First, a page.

New Caledonia: Kanaky (Paicî)
Viti Levu: Viti Levu (Na Vosa Vakaviti [Fijian])
Hawai’i (Big Island): Hawai’i (ʻŌlelo Hawaiʻi [Hawaiian])
Cape Breton Island: Únamakika (Míkmawísimk [Mi’kmaq])

*An earlier version misspelled the Ainu name for Sakhalin. Thanks to Charles Lippert for the correction.

Map: Jordan Engel. As always, the Decolonial Atlas’ original media can be reused under the Decolonial Media License 0.1.



  1. I’m sorry, but what exactly is “Afro-Eurasia” and why is the only name ascribed to a continent full of black people written in a Chinese language?! The Chinese are not indigenous to the continent of Africa. The Chinese are simply the newest colonizers of Africa. To completely ignore the native inhabitants of Africa is absolutely moronic. Ancient Egyptians called it Kemet, “Kem” meaning black and “Kemet” meaning “Black Land” referring to the richness of the soil and the fertility of the land. Or better yet, you should be using ancient Egyptian hieroglyphs and referring to it as “Hwt-ka-Ptah”.


  2. Surely during the course of this project you must have realized how arbitrary (and therefore futile) this all is. The world has been in a constant state of migration and colonization since we first ventured out of the cradle. So who gets to decide who is endemic and who is a colonist? What date or dates are we using?

    Just off the top of my head: Great Britain wasn’t named by the English (the Angles didn’t invade from Germannia until the 5th century). It’s based on “Brittania”, which was a Latin name given to the island by the Romans (certainly a colonial power if ever there was one) to say nothing of the Picts, Scotti, Gauls, Silurians, or anyone else who might have called the island home.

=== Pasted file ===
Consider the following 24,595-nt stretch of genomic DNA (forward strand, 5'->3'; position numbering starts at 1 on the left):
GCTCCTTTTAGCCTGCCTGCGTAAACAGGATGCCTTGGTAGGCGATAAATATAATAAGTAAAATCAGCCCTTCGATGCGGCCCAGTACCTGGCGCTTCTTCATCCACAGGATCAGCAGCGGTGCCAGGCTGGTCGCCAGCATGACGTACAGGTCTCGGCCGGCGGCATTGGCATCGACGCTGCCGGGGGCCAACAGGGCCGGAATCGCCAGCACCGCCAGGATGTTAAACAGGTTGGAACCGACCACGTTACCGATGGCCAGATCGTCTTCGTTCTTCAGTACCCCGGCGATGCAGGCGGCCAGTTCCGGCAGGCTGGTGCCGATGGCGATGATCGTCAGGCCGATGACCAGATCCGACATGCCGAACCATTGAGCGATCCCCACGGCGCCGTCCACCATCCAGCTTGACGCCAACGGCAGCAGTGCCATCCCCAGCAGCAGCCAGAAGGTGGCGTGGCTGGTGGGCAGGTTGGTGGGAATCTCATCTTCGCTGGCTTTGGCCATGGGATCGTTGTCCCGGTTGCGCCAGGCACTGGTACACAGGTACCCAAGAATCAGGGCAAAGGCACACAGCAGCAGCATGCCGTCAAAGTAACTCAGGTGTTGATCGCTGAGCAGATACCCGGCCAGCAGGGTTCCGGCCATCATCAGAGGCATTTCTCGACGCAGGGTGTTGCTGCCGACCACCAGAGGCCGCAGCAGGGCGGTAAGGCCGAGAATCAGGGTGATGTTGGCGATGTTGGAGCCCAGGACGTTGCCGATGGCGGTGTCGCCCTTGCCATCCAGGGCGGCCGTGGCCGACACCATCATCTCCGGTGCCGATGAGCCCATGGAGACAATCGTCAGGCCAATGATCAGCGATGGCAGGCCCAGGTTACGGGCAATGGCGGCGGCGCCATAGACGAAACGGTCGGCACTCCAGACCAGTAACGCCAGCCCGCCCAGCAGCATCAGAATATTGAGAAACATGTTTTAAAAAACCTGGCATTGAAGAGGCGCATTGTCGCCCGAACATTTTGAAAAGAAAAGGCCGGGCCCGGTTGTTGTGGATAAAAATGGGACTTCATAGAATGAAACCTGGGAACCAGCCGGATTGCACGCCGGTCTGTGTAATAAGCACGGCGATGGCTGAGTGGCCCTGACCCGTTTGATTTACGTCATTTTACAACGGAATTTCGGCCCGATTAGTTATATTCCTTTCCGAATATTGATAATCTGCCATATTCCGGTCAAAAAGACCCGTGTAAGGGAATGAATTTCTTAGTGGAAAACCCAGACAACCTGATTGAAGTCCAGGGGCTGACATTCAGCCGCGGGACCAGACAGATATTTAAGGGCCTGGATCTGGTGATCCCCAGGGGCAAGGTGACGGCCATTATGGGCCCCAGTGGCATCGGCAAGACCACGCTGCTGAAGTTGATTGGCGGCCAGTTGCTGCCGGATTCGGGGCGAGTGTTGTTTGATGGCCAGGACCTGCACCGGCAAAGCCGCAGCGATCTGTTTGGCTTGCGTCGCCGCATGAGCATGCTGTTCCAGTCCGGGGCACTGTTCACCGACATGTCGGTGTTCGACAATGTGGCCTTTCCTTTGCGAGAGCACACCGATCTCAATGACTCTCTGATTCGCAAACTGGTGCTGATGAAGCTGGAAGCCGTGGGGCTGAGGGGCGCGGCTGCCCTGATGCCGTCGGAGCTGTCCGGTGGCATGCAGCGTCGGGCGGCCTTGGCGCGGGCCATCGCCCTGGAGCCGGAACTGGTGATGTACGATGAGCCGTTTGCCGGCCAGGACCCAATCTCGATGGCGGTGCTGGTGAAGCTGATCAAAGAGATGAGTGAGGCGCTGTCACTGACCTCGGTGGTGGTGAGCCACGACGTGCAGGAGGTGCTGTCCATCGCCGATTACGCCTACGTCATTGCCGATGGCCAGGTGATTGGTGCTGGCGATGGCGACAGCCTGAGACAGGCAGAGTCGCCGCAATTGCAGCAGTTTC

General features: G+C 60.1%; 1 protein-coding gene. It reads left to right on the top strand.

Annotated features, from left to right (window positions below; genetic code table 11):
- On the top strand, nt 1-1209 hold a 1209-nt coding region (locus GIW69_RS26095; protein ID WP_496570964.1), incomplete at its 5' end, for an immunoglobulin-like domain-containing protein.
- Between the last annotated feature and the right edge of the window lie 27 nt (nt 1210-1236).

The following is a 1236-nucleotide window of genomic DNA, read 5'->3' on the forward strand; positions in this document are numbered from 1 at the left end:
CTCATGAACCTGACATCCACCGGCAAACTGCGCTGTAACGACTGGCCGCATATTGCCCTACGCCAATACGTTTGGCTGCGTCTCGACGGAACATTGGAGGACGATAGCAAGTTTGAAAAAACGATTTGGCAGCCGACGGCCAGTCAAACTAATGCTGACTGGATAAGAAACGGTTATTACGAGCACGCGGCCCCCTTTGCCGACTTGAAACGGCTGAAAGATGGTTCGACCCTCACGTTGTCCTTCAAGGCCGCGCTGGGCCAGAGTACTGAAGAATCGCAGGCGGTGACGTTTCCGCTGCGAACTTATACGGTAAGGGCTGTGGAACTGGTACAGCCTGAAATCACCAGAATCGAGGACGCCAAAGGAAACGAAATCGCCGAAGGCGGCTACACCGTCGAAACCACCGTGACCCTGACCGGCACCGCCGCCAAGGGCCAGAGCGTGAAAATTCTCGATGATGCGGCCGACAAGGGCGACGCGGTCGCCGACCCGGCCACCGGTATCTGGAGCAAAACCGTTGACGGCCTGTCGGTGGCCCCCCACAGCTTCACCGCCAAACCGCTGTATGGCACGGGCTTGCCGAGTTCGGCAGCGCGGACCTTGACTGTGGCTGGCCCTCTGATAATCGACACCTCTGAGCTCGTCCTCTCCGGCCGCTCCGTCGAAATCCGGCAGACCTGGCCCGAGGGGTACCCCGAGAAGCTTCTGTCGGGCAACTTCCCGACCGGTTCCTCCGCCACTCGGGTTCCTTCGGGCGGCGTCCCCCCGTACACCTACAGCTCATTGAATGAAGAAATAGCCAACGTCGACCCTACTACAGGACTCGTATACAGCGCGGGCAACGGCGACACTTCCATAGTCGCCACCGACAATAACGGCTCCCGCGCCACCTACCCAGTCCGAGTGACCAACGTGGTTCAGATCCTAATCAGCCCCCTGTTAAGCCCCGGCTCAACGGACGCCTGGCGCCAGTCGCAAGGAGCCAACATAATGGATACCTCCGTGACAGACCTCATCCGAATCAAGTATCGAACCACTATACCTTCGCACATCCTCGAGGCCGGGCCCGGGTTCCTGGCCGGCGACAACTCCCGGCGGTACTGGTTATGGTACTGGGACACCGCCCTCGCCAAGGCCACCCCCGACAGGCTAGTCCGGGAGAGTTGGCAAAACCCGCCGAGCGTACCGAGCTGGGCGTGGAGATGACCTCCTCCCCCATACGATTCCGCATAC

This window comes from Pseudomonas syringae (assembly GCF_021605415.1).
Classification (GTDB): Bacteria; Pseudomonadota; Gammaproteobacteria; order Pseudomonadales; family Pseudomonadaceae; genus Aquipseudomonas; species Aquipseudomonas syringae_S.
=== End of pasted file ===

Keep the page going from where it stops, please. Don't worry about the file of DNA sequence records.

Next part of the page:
‘Sicilia’ is another of obviously Latin origin, derived from Sicania, the name given to it by the Greek colonists 500 years prior. Nobody knows what the Sikeloi people called it, but considering they shared the island with at least 2 other tribes (not to mention Phoenican colonists from Africa) it’s unlikely the island ever had anything resembling an endemic name.

    You mentioned ‘Australia’ having no endemic alternative, but surely a Latin name is as far from Aborigine as you can get. Earlier explorers called it ‘New Holland’, but either name is the definition of colonial, so at that point why bother?

    I’d argue there’s almost no such thing as a ‘decolonial’ name. Humans are natural explorers and namers-of-things. This is just an arbitrary selection from a list of historical alternatives. I’d argue that attributing some sort of ‘correctness’ to any historical name is at least as insulting to all the people who have ever lived there as agreeing upon the name chosen by its current inhabitants.

    Liked by 1 person

    • point totally taken on australia, and even britain could be albion etc [Latin], but no one said anything about ” ‘correctness’ “.

      imo a decolonial name isn’t just etymologically/historically accurate: a decolonial name is one chosen by people who want to decolonise themselves. nothing to do with correctness, nothing to do with insults. it’s not turning back the clock, rather it’s a future-oriented an action.

      Liked by 1 person